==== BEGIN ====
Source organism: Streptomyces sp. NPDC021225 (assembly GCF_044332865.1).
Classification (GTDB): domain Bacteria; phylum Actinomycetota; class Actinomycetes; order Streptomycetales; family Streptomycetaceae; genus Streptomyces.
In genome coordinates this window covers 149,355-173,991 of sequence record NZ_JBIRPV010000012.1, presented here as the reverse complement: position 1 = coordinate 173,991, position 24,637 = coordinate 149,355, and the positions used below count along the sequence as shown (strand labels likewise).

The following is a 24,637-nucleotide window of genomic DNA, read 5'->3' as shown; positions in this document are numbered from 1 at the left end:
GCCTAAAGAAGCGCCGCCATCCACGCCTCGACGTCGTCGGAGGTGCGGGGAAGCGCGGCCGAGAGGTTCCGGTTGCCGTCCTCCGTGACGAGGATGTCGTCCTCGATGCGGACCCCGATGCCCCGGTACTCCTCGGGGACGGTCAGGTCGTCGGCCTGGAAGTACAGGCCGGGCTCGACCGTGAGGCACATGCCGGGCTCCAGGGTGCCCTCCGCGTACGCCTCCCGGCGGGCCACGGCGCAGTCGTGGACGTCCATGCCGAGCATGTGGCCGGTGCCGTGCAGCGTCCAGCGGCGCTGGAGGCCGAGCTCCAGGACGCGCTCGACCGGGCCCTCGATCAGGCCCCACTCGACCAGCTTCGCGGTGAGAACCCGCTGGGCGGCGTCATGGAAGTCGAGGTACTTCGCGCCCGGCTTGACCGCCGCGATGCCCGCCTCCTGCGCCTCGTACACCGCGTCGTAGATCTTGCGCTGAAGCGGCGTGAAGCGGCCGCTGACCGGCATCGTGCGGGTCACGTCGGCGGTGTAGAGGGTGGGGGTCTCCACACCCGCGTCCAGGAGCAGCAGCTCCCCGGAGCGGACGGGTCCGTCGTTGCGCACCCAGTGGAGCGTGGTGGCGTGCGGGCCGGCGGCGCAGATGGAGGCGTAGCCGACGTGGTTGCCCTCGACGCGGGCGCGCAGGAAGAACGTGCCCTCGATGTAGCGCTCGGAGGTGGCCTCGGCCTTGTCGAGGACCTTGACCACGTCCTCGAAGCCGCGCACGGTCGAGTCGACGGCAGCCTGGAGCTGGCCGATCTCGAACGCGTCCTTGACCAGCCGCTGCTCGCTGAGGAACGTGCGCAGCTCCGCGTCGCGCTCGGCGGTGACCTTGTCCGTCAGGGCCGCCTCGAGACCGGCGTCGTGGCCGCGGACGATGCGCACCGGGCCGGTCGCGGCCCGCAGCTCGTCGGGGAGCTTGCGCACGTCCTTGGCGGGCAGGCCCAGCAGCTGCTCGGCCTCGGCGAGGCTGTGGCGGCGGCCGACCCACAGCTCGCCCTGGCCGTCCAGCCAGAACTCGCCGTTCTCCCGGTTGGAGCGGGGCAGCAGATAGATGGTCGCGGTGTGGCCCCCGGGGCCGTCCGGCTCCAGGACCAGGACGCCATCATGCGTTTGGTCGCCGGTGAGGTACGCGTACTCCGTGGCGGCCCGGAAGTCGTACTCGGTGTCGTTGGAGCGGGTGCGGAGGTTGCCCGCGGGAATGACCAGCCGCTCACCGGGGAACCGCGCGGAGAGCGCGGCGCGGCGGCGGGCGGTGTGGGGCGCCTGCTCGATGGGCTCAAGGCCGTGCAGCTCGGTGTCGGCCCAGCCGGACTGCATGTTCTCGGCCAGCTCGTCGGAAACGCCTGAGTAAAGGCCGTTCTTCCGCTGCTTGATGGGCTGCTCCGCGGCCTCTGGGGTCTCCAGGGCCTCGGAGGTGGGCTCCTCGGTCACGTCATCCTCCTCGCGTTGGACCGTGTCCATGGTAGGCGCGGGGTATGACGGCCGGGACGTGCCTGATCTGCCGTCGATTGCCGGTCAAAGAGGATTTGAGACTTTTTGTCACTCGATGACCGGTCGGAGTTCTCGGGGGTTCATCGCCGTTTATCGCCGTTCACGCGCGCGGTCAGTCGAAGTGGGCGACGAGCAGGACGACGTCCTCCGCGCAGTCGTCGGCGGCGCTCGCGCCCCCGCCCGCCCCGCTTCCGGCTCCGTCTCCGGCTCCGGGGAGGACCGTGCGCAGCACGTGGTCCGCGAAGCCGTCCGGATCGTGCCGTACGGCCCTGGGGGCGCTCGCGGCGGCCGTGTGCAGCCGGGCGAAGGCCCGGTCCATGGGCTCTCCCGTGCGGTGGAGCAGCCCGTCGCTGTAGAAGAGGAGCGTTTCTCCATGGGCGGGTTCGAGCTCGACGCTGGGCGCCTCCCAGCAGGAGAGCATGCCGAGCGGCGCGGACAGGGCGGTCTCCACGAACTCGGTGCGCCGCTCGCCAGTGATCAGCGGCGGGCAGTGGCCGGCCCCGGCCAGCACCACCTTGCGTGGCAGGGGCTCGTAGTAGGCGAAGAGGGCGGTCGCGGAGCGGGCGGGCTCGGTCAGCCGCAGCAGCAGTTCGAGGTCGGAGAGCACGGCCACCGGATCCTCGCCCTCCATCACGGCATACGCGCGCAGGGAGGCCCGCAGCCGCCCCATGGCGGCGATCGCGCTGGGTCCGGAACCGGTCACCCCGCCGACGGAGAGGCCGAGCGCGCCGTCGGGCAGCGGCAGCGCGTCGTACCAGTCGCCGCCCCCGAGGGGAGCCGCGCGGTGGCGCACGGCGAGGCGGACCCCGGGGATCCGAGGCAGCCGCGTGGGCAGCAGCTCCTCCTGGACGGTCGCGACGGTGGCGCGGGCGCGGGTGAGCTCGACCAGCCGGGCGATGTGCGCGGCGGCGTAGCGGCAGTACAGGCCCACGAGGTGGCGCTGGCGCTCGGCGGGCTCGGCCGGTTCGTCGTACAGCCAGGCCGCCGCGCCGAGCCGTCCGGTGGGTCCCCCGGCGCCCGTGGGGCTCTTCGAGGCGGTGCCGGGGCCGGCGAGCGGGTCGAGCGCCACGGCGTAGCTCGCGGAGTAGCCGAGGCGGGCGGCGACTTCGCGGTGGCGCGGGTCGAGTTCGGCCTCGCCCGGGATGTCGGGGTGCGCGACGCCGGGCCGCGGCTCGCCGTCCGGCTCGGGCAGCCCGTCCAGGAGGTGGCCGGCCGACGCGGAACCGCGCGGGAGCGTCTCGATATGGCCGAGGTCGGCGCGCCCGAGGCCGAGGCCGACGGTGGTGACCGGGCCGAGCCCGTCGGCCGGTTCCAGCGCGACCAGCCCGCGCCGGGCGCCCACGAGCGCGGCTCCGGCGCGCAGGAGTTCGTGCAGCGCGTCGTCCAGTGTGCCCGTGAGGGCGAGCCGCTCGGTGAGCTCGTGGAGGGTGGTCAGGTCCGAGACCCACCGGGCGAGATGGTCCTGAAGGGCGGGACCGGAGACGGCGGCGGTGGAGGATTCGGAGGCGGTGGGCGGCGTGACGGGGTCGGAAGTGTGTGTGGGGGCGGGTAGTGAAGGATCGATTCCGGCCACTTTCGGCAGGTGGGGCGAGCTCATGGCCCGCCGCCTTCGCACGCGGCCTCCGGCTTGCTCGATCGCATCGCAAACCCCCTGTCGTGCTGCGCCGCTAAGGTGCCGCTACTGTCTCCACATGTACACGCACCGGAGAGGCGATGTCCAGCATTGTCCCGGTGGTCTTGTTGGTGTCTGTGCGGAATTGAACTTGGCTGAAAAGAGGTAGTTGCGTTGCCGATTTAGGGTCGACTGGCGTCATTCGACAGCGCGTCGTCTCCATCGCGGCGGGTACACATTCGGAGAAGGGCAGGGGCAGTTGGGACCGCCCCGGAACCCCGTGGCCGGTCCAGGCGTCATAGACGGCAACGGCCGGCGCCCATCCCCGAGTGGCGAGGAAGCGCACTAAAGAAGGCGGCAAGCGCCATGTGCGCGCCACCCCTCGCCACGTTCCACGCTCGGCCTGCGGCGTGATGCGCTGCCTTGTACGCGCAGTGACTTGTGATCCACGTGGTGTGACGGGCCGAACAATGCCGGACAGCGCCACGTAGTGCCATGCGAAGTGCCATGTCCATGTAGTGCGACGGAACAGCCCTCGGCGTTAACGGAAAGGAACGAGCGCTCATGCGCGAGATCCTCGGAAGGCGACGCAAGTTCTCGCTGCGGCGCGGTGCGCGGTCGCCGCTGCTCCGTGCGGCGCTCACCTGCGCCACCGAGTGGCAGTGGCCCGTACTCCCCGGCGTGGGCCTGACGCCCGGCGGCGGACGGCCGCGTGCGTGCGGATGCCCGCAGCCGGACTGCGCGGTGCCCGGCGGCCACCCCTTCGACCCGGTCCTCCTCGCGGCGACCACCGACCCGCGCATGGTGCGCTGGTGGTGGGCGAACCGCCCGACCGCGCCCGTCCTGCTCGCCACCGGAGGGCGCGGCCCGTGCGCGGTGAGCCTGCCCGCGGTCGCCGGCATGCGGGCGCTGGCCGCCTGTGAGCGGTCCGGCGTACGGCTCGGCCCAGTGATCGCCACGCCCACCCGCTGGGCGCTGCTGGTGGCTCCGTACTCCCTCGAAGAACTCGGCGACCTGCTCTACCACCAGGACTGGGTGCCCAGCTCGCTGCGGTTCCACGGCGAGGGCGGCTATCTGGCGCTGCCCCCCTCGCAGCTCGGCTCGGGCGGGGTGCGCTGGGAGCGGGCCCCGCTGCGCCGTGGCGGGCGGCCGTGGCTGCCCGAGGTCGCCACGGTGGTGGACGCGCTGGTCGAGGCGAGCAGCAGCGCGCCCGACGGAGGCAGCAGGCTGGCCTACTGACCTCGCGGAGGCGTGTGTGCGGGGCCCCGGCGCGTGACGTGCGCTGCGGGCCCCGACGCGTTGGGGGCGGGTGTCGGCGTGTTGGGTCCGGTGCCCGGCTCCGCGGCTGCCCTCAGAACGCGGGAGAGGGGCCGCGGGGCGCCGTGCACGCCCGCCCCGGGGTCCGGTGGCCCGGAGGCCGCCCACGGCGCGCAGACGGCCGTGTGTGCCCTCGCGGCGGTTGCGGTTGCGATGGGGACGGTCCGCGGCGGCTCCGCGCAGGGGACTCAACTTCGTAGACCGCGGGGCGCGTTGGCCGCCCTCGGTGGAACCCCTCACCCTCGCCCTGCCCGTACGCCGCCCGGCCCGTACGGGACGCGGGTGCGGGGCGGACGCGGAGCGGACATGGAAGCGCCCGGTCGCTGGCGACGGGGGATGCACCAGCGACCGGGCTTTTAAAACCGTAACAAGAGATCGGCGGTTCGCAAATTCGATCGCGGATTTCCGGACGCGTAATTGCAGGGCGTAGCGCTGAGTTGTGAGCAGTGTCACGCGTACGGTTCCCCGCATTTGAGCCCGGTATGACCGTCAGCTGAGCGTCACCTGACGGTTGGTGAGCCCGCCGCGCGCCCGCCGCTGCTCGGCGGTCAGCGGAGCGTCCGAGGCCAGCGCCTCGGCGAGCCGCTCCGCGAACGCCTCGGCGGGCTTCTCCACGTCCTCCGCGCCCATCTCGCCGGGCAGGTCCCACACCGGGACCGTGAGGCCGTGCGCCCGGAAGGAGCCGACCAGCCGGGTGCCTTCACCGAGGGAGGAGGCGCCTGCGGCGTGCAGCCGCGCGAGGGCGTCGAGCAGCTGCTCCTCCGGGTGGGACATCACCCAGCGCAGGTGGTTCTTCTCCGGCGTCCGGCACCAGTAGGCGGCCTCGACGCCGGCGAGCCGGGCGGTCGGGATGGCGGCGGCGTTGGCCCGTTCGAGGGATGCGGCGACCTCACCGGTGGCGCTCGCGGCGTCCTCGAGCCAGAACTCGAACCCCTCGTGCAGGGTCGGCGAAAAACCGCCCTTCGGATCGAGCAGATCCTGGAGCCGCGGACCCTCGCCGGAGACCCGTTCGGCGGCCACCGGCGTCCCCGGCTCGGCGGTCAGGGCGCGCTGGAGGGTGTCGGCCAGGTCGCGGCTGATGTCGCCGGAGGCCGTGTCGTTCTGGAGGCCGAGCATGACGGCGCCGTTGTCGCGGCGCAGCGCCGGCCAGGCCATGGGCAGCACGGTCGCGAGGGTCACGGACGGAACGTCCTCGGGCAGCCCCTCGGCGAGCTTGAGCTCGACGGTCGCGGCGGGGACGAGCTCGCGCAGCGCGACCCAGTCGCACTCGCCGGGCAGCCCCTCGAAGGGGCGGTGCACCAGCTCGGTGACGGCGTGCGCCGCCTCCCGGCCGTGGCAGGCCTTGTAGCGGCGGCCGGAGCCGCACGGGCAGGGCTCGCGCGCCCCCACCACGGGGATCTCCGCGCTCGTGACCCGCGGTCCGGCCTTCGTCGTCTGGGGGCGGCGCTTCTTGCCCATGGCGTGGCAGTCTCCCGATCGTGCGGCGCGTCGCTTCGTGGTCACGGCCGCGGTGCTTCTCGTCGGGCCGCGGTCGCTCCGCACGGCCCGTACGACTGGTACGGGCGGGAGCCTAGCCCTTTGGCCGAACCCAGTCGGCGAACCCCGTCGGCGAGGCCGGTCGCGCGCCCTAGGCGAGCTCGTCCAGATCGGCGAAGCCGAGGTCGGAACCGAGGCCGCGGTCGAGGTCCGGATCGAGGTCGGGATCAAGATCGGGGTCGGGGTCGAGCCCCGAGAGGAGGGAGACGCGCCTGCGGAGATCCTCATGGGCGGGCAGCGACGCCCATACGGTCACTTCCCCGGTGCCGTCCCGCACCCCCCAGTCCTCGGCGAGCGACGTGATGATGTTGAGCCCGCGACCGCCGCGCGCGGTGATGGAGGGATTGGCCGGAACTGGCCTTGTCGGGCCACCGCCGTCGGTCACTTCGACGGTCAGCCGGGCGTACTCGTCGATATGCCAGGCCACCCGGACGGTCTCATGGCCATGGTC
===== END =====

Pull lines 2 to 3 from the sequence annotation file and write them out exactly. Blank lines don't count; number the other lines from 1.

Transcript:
Classification (GTDB): domain Bacteria; phylum Actinomycetota; class Actinomycetes; order Streptomycetales; family Streptomycetaceae; genus Streptomyces.
In genome coordinates this window covers 149,355-173,991 of sequence record NZ_JBIRPV010000012.1, presented here as the reverse complement: position 1 = coordinate 173,991, position 24,637 = coordinate 149,355, and the positions used below count along the sequence as shown (strand labels likewise).